From our Ask the Chef Series
Q: I have just found a can of snails that must be at a minimum, 35 years or more old. The can is in original shape, no swelling, and was stored in a dark pantry all these years. Are they still edible?
A: We would never recommend using canned food that has been stored beyond the recommendations from the USDA Food Safety Inspection Service–in other words, 2-5 years at the most. Here are the federal guidelines:
Store canned foods and other shelf stable products in a cool, dry place. Never put them above the stove, under the sink, in a damp garage or basement, or any place exposed to high or low temperature extremes. Store high acid foods such as tomatoes and other fruit up to 18 months; low acid foods such as meat and vegetables, 2 to 5 years.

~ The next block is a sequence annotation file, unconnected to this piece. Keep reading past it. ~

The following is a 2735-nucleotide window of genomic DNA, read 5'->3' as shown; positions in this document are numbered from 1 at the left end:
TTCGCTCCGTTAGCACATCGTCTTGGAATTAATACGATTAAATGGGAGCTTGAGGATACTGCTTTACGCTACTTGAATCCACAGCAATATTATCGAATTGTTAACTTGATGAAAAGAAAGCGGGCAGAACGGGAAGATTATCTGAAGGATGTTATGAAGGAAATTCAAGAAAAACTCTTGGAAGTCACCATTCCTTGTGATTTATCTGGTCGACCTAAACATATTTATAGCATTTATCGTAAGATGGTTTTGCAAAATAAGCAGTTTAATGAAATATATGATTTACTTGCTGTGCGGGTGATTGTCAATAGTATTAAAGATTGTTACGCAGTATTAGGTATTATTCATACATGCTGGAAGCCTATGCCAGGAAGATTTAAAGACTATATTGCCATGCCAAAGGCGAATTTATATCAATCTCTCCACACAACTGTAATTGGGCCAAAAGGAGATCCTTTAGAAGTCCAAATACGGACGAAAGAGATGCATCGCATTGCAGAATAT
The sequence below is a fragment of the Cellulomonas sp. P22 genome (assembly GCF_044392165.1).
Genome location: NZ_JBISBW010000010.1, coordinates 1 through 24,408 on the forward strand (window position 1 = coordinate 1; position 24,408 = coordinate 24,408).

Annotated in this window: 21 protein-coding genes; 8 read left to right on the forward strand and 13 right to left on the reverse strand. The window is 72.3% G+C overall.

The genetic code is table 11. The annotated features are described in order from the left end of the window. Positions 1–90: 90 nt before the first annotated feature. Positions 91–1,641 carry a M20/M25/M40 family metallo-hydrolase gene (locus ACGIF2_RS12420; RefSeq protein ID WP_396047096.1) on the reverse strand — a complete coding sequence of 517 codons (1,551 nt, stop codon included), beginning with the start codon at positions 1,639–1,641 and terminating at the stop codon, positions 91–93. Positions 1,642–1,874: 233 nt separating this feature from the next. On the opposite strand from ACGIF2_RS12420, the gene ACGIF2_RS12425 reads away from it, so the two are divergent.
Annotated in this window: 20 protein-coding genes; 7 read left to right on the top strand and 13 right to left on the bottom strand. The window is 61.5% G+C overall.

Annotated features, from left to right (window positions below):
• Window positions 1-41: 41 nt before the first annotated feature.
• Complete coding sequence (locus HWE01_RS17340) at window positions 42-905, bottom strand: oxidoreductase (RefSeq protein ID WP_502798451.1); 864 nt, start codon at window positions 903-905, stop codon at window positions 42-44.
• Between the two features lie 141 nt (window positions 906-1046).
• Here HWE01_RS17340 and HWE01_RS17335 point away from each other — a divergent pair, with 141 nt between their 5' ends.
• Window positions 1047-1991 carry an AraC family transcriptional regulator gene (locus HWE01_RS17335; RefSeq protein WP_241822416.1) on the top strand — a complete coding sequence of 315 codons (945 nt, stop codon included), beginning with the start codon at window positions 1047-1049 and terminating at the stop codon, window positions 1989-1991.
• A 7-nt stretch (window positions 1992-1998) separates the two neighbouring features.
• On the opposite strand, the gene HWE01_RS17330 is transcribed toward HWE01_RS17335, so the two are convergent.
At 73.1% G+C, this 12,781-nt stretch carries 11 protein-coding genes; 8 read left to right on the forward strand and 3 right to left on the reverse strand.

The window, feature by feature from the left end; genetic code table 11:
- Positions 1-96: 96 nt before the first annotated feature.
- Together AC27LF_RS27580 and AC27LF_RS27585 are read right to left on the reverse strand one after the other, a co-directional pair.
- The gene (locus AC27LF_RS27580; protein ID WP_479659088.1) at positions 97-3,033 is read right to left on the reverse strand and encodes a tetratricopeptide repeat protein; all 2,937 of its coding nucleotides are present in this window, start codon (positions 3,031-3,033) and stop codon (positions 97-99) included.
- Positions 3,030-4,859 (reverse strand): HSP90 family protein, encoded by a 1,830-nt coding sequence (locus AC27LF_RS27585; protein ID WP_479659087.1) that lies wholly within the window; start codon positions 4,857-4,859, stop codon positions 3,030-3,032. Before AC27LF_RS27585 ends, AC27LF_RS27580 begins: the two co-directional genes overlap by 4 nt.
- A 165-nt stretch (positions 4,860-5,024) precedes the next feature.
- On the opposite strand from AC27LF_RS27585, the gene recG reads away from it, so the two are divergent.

Canned meat and poultry will keep at best quality 2 to 5 years if the can remains in good condition and has been stored in a cool, clean, dry place.
While extremely rare, a toxin produced by Clostridium botulinum is the worst danger in canned goods. NEVER USE food from containers that show possible “botulism” warnings: leaking, bulging, or badly dented cans; cracked jars or jars with loose or bulging lids; canned food with a foul odor; or any container that spurts liquid when opening. DON’T TASTE SUCH FOOD! Even a minuscule amount of botulinum toxin can be deadly.
Can linings might discolor or corrode when metal reacts with high-acid foods such as tomatoes or pineapple. As long as the can is in good shape, the contents should be safe to eat, although the taste, texture and nutritional value of the food can diminish over time.